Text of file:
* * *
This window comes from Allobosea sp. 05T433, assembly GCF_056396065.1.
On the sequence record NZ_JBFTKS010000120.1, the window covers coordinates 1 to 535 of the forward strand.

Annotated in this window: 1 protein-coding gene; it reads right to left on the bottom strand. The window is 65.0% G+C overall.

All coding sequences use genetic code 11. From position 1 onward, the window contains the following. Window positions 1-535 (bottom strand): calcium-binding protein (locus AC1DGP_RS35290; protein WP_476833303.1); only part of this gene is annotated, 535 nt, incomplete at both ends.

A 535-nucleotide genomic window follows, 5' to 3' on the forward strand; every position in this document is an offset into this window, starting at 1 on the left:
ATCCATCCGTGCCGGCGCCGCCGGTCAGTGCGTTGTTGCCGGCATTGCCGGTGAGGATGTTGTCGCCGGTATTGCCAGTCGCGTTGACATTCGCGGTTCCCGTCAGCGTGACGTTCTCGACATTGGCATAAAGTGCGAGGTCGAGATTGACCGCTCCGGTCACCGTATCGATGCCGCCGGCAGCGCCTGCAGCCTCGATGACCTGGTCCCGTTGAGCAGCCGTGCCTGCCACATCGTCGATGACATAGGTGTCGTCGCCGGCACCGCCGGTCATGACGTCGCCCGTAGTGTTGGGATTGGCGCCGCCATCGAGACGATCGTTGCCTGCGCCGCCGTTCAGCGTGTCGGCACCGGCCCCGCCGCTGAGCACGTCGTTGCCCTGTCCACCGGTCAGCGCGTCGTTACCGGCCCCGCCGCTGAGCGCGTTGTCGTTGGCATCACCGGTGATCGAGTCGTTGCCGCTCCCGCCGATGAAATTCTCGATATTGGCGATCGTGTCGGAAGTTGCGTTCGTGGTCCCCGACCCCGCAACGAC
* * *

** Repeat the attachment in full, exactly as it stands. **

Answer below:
This window comes from Allobosea sp. 05T433, assembly GCF_056396065.1.
On the sequence record NZ_JBFTKS010000120.1, the window covers coordinates 1 to 535 of the forward strand.

Annotated in this window: 1 protein-coding gene; it reads right to left on the bottom strand. The window is 65.0% G+C overall.

All coding sequences use genetic code 11. From position 1 onward, the window contains the following. Window positions 1-535 (bottom strand): calcium-binding protein (locus AC1DGP_RS35290; protein WP_476833303.1); only part of this gene is annotated, 535 nt, incomplete at both ends.

A 535-nucleotide genomic window follows, 5' to 3' on the forward strand; every position in this document is an offset into this window, starting at 1 on the left:
ATCCATCCGTGCCGGCGCCGCCGGTCAGTGCGTTGTTGCCGGCATTGCCGGTGAGGATGTTGTCGCCGGTATTGCCAGTCGCGTTGACATTCGCGGTTCCCGTCAGCGTGACGTTCTCGACATTGGCATAAAGTGCGAGGTCGAGATTGACCGCTCCGGTCACCGTATCGATGCCGCCGGCAGCGCCTGCAGCCTCGATGACCTGGTCCCGTTGAGCAGCCGTGCCTGCCACATCGTCGATGACATAGGTGTCGTCGCCGGCACCGCCGGTCATGACGTCGCCCGTAGTGTTGGGATTGGCGCCGCCATCGAGACGATCGTTGCCTGCGCCGCCGTTCAGCGTGTCGGCACCGGCCCCGCCGCTGAGCACGTCGTTGCCCTGTCCACCGGTCAGCGCGTCGTTACCGGCCCCGCCGCTGAGCGCGTTGTCGTTGGCATCACCGGTGATCGAGTCGTTGCCGCTCCCGCCGATGAAATTCTCGATATTGGCGATCGTGTCGGAAGTTGCGTTCGTGGTCCCCGACCCCGCAACGAC